9. Glad to see your enjoying your photography even on these full days of winter & I'm sure once spring arrives and the wildlife is more abundant & the light is generally better it'll be then that you get to see the best of that lens,I must admit I'm quite envious haha..I think I am going to have to rob my piggy bank and get myself one purchased too 😁

  10. I also have he Sigma 150-600mm C albeit I use it on a Nikon. A couple oth things I have found that you might want to try:

    i) I find a monopod helps with this lens. Not only does it improve stability but makes it easier to hold the camera while zooming and actuating the shutter.
    ii) you might like to try back button focusing. This separates focusing from activation of the shutter button and can make it easier to maintain focus while taking a series of images. (this is like marmite – some love it some hate it)
    iii) use auto iso and set your shutter speed and aperture manually. In low light the lens will probably need to be wide open, a bit of experiment will tell you the lowest shutter speed you can get away with (probably around 1/200 – 1/500 with IS and a monopod at 600mm) set these and leave the camera to adjust the exposure by adjusting the iso. This way you should get the best chance of a sharp shot but if the light is too low the high iso that will result may cause excessive noise.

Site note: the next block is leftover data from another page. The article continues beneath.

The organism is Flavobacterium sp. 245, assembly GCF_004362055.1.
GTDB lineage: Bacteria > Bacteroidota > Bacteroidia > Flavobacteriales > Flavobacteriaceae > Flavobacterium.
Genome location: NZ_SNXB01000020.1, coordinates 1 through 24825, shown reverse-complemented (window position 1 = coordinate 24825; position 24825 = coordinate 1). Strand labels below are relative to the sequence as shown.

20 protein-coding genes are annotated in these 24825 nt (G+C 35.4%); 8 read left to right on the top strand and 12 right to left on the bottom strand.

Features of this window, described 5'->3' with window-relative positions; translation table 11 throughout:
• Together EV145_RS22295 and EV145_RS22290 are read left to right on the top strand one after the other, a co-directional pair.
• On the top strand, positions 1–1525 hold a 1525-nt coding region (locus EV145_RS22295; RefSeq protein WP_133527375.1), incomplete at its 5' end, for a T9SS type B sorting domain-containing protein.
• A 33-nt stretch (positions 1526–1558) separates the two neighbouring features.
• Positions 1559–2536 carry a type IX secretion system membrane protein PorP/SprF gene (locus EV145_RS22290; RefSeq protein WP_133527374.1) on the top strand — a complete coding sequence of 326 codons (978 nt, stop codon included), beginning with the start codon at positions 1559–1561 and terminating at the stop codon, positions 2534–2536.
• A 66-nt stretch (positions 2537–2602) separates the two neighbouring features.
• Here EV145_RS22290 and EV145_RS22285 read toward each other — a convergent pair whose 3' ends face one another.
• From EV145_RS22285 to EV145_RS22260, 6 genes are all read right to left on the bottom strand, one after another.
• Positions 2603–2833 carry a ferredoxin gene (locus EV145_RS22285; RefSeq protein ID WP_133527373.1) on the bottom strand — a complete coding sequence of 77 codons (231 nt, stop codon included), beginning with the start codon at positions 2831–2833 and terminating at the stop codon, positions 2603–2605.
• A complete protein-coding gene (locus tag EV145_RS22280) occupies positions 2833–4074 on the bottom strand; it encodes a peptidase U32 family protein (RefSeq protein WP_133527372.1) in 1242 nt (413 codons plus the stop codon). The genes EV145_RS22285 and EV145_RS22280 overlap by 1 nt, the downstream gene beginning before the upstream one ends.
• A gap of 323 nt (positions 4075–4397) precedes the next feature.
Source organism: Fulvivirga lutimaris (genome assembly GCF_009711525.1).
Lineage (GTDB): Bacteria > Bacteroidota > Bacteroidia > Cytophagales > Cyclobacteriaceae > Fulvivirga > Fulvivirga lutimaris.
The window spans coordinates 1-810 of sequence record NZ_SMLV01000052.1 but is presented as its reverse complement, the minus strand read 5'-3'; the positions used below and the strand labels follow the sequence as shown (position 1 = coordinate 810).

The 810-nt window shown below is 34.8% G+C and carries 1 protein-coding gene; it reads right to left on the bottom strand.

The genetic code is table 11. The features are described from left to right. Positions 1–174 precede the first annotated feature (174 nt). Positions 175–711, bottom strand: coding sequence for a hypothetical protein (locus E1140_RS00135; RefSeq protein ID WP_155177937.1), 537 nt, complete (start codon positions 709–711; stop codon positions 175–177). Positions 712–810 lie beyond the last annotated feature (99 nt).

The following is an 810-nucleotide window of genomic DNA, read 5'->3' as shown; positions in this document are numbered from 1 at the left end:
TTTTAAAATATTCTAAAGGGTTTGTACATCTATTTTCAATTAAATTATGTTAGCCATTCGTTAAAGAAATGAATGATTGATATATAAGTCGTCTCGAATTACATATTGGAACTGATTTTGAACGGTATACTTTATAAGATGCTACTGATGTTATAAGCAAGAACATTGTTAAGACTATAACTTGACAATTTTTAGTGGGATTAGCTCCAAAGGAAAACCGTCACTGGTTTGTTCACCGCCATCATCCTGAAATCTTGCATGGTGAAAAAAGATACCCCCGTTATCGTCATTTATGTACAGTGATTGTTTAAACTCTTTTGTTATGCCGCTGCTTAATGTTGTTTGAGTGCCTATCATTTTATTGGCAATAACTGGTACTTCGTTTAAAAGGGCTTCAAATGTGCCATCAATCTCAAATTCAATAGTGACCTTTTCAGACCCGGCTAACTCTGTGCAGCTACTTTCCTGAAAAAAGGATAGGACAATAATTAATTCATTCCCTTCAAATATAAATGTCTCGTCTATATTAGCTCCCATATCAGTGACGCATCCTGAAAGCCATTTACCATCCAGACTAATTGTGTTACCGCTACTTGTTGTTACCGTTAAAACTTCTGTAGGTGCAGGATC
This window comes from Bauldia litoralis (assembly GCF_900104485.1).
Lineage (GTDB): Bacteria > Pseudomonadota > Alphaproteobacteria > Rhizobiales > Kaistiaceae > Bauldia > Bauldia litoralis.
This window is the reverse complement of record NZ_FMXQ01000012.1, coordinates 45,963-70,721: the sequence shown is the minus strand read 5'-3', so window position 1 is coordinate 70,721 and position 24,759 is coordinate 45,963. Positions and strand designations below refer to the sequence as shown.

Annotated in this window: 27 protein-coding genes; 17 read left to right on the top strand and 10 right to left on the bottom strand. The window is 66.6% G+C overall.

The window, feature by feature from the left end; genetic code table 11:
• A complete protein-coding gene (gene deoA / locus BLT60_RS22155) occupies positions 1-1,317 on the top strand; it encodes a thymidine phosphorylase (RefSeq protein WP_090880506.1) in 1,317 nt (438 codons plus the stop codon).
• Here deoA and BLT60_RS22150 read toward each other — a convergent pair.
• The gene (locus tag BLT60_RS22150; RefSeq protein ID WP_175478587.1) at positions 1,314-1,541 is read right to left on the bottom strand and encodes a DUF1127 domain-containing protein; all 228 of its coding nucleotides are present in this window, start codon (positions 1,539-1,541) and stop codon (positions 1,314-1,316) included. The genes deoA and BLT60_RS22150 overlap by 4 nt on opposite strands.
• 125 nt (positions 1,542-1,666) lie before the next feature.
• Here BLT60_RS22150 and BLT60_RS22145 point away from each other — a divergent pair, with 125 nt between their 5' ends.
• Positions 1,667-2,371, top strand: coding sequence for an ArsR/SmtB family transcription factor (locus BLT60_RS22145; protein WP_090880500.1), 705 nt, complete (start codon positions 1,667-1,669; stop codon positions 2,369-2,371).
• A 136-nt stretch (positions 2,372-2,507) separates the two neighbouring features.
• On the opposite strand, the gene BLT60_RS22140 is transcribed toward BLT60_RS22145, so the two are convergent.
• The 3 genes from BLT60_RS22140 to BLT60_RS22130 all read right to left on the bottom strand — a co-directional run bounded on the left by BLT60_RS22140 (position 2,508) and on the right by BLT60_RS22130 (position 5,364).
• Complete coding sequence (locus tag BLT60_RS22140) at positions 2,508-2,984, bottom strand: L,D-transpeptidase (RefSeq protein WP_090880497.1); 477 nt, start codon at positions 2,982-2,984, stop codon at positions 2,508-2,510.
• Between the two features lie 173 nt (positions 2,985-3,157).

iv) Take a short burst off shots not just 1. This improves your chances of getting at least one sharp frame.

    Steve Perry Backcounntry Gallery (https://www.youtube.com/user/backcountrygallery) has some good videos on wildlife photography techniques.

    Good Luck!